Jaitley said the government has categorically made it clear that "we do not intend to legislate retrospectively. We do not intend that any fresh action under the old retrospectively laws be taken."

"So for the future, this is a closed issue. And the investors are quite appreciative of that. As far as past is concerned it relates to only some individual companies and the issue is pending before some judicial or dispute redressal mechanism body," he told reporters.

"And therefore, when I said we are looking for putting a quietus to this, I had in mind waiting for the expeditious disposal of that dispute," Jaitley said on Saturday.

Jaitley said: "Just as some transfer pricing has been resolved by a judgement of the Bombay high court, which we accepted and we put an end to the whole issue, that is what the similar quietus I was referring to," he said.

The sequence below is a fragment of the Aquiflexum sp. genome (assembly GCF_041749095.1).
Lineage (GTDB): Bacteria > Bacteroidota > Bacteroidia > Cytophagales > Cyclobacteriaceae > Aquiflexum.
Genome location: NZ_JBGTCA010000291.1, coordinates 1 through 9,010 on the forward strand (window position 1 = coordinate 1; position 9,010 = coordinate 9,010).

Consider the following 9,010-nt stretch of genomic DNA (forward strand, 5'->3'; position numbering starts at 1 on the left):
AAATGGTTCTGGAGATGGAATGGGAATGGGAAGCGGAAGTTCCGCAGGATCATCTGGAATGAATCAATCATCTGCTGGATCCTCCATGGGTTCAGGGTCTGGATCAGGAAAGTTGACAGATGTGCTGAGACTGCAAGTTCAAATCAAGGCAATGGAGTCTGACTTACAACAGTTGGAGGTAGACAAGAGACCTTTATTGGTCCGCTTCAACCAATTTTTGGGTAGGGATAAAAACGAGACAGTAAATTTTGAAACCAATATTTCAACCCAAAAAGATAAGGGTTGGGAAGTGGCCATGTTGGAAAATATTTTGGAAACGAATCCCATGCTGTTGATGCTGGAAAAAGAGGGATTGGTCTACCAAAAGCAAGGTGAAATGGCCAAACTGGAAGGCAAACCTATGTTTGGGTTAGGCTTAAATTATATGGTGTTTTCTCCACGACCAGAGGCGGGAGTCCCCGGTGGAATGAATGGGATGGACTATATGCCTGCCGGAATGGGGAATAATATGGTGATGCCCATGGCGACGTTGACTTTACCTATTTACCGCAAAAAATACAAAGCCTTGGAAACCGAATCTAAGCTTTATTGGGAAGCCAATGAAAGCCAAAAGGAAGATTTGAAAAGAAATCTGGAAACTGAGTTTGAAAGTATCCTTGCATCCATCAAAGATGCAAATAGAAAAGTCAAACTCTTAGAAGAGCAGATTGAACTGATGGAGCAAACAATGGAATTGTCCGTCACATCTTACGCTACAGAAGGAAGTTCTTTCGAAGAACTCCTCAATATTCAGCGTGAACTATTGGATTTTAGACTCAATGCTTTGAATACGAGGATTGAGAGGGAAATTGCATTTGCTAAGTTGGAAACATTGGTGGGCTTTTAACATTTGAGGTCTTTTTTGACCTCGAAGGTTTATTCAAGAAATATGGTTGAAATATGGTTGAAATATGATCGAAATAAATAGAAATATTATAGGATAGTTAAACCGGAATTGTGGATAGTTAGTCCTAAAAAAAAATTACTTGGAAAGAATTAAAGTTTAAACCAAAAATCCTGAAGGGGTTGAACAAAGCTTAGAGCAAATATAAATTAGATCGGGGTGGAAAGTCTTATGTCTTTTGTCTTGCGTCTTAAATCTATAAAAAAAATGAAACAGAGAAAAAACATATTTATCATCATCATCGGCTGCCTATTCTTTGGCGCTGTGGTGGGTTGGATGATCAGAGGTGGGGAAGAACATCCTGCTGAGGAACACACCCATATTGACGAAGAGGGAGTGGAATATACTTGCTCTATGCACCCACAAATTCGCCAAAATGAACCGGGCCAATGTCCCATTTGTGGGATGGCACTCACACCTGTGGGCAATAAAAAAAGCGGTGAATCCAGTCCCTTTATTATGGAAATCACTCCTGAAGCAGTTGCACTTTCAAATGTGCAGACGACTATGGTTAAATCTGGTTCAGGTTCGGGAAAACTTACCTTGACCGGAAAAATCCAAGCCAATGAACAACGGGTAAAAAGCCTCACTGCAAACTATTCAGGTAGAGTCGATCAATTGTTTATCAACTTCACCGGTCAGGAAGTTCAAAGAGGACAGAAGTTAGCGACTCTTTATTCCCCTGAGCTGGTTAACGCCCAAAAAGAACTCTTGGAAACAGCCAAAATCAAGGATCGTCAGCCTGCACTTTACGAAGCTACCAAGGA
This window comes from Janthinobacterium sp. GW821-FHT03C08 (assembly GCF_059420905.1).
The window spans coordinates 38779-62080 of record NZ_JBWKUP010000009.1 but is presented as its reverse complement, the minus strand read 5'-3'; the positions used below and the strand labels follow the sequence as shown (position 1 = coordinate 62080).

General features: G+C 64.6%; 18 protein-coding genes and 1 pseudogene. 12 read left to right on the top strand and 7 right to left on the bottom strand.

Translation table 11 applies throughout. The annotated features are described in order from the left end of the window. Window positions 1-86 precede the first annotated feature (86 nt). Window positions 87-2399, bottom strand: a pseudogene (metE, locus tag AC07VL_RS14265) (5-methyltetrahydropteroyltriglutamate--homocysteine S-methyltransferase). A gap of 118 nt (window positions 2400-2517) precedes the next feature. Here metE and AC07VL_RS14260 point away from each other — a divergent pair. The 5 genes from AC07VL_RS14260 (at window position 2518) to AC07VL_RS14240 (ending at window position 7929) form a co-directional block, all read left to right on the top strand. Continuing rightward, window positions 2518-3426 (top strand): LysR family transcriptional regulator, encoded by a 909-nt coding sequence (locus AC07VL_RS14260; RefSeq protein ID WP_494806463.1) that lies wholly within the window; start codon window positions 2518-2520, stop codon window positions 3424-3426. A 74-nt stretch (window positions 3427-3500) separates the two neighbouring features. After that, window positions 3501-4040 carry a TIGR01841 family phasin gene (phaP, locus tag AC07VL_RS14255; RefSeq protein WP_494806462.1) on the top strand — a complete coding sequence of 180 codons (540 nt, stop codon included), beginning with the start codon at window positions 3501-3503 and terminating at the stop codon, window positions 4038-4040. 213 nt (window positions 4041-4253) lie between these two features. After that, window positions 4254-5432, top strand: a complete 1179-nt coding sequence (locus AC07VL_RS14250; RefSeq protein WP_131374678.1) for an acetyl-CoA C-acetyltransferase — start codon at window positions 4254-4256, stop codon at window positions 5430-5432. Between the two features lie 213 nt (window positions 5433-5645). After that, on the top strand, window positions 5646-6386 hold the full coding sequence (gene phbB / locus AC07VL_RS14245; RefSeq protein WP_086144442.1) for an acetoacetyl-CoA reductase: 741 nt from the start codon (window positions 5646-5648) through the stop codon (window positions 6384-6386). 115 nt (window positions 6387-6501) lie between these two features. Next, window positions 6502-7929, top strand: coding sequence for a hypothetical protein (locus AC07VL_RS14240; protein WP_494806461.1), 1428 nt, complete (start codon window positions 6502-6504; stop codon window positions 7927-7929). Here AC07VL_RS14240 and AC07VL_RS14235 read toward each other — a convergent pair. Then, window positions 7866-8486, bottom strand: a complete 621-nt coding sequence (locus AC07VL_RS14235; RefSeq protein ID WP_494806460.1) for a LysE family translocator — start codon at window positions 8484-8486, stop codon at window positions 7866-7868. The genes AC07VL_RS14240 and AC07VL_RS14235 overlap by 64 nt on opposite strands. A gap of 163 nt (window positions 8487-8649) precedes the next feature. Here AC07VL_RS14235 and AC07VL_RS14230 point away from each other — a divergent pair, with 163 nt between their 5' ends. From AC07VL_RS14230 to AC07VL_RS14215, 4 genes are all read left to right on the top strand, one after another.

Jaitley, who is on a nine-day visit to US, has held talks with senior American officials including treasury secretary Jacob Lew, commerce secretary Penny Pritzker and US Trade representative Michael Froman and met some top CEOs on a one-on-one basis and also collectively.

He termed the controversial retrospective taxation regime a "legacy issue." The finance minister said the Indian economy would become more efficient, with a possible future rate cut.

"Normally I do not comment on what the central bank is going to do. All what I can say that with inflation broadly under control, there is a large expectation that with possible future rate cuts, the economy would become more efficient," he said.

"I am sure that the central bank in India as a responsible institution will take all these factors into consideration," Jaitley said.

Referring to the meetings he had with the banks last week, Jaitley said: "We have been nudging the banks to transfer the maximum benefit to the customers itself."

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